“Hey friends! I’m Emily, the cookie girl, and here’s a cookie I made!”

College senior Emily Henegar, 21, starts each of her TikToks by greeting her 42.2K followers as if they’re her closest friends gathered with her inside her kitchen as she decorates her cookies. Each cookie is a unique piece of art, piped to perfection. Henegar has run her baking business, Cookie in the Kitchen, since she was 11, but her recent batch of sugar cookies made especially for the one and only Harry Styles is what launched her into Internet fame.

“The set that I posted has now gotten over two million views on TikTok,” said Henegar, a senior at Belmont University in Nashville, TN. “I anticipated because of the spread, and the size, and the intensity of his fanbase for it to do well, but I didn't really know what it would look like. Then I posted a Reel as well that also got two million views as of a couple days ago, so that's been absolutely crazy.”

While Henegar has made cookies for celebrities in the past, including Ariana Grande, her newly increased following has brought a whole new element to Cookie in the Kitchen as people from around the world react to Henegar’s work daily and even give their own input on how she should decorate cookies for specific artists.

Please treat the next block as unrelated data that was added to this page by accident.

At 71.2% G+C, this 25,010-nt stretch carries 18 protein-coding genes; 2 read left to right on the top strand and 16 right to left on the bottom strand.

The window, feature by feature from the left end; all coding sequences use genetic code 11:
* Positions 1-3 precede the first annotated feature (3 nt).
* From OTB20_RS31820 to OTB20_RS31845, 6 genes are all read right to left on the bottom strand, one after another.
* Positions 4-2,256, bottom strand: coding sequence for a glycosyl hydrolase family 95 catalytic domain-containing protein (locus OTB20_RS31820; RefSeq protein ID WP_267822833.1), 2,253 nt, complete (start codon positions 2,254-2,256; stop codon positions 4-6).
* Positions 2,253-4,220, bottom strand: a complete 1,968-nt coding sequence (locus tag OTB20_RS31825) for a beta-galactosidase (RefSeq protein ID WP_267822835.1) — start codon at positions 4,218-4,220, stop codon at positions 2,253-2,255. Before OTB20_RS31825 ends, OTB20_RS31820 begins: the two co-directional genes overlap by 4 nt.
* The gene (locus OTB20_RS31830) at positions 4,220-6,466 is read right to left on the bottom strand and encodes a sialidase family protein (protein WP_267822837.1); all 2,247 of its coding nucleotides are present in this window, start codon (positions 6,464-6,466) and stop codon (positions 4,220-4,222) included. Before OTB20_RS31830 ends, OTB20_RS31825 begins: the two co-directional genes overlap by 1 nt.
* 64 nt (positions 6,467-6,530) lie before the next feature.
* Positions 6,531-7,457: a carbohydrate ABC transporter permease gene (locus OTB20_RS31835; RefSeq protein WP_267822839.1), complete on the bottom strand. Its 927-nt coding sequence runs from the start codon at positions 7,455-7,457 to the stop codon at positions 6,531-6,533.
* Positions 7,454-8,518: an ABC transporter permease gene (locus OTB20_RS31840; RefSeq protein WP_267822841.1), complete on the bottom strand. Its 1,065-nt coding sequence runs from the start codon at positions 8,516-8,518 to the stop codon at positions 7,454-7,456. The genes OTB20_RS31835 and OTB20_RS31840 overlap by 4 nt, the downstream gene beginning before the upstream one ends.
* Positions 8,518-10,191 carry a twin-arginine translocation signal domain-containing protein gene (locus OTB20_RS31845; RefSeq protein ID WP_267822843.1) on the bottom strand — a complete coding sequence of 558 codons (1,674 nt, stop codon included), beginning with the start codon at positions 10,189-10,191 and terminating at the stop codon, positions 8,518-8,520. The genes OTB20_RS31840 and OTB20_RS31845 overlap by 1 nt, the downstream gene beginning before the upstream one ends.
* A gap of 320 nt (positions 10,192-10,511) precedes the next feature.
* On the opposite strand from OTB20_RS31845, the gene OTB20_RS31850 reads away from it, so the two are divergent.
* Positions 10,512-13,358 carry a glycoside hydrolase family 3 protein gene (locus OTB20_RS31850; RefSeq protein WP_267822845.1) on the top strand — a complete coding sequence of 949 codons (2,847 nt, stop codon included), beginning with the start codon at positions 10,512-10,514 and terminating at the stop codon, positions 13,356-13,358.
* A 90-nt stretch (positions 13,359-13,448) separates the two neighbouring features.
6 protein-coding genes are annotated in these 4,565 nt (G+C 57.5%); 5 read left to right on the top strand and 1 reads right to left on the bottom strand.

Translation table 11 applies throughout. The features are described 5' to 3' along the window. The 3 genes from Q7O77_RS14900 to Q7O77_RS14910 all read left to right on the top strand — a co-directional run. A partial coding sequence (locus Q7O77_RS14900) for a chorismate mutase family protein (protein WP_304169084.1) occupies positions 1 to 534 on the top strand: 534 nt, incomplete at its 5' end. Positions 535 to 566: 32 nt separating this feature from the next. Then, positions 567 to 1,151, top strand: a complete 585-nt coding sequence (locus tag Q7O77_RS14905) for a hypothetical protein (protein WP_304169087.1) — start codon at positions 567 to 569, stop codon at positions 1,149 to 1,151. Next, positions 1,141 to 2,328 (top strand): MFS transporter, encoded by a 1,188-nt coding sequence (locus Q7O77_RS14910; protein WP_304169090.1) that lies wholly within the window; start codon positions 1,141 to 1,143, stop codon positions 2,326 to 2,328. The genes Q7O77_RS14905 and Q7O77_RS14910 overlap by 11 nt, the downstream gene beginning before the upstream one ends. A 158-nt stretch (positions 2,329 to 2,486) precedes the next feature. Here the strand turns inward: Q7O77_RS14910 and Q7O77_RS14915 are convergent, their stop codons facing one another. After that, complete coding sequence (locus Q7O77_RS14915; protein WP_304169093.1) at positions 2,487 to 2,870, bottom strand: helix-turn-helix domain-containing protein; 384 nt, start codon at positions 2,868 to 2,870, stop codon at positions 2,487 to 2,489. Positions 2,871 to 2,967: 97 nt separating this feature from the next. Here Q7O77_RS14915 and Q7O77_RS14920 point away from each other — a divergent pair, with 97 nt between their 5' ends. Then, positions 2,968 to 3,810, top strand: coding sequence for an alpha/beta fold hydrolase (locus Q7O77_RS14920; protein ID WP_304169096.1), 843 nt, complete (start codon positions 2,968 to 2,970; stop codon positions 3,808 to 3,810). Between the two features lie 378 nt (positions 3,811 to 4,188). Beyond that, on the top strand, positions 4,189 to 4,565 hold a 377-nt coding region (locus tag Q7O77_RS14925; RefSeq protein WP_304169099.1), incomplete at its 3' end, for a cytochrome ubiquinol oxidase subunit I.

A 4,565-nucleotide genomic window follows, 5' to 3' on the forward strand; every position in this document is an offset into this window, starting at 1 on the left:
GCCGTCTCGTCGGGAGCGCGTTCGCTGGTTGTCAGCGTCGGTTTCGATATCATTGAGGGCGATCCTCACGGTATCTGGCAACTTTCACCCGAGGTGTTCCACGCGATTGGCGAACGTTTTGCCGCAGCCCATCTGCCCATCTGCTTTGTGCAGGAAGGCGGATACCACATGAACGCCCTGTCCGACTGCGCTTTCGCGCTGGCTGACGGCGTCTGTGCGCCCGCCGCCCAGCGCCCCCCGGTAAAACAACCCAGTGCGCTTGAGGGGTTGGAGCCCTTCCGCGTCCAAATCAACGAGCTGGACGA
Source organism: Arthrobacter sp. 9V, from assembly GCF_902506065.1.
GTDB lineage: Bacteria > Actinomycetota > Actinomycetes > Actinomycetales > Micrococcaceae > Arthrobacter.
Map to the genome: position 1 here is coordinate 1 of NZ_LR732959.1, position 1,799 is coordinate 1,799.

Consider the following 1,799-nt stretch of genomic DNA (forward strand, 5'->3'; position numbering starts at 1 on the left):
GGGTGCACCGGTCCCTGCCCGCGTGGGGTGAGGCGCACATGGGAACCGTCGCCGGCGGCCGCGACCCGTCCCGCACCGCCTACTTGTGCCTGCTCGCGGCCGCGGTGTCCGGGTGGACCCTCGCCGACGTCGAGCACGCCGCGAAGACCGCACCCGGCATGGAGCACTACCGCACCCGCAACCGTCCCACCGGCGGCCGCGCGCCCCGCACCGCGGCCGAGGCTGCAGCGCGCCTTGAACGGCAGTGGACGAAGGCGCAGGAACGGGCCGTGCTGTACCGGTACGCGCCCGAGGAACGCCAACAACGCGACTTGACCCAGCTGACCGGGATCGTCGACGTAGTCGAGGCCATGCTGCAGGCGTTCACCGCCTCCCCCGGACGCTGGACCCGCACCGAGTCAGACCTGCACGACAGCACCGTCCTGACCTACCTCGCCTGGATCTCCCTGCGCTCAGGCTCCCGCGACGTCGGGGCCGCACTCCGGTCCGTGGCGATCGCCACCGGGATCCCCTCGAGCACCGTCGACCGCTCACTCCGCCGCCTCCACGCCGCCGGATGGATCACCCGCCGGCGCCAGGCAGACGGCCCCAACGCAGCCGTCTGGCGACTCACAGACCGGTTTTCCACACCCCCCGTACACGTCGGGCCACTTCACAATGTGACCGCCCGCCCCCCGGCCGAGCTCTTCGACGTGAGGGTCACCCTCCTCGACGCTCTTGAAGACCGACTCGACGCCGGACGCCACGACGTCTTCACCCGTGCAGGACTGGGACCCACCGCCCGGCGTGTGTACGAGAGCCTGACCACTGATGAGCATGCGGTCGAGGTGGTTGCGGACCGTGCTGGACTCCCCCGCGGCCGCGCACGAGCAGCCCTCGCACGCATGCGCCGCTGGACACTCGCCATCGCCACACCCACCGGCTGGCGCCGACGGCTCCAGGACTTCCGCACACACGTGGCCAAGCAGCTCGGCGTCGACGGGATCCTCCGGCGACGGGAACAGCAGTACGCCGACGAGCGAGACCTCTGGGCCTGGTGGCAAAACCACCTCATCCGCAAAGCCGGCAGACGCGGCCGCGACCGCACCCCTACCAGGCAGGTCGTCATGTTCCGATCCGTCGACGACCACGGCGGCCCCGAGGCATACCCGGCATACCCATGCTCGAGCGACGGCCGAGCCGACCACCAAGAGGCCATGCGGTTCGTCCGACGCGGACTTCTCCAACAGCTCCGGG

Henegar was kind enough to give Spoon University the scoop on how Cookie in the Kitchen got its start, how she got her celebrity clients, and her advice for members of Gen Z who are interested in starting their own food businesses.

When did you start baking? Is it something you've always loved to do?

I started Cookie in the Kitchen when I was 11. I had always kind of liked baking. I've always had a big sweet tooth, so it was just kind of fun for me. We would watch a lot of movie nights as a family and get bake-and-break cookie dough from Kroger, and then I was like, “Wait, why are we spending money on buying this cookie dough? If I make it for us, then that's fun for me, and then we have better cookies.” I’m a pretty creative person in a lot of different facets, so I think for a while [baking] was just one of the things I was into, but I think in particular when I started my business, it solidified that as a longer standing passion.

Courtesy of Emily Henegar

So what made you focus on cookies specifically?

Part of it was the movie nights and [that] cookies were our family's favorite treat. I always felt that they got kind of passed over, especially in bakery settings. There's never a strictly cookie shop. [Cookies] just seemed kind of like an add-on instead of the main focus, and I feel like other baked goods like cupcakes, for example, can be pretty polarizing, but I don't think I've ever encountered someone that's like, “Don’t give me a chocolate chip cookie.” They're just very versatile, and it just seemed [like] the right fit.

I know you spend a lot of time baking and especially decorating, so what are your creative and baking processes like?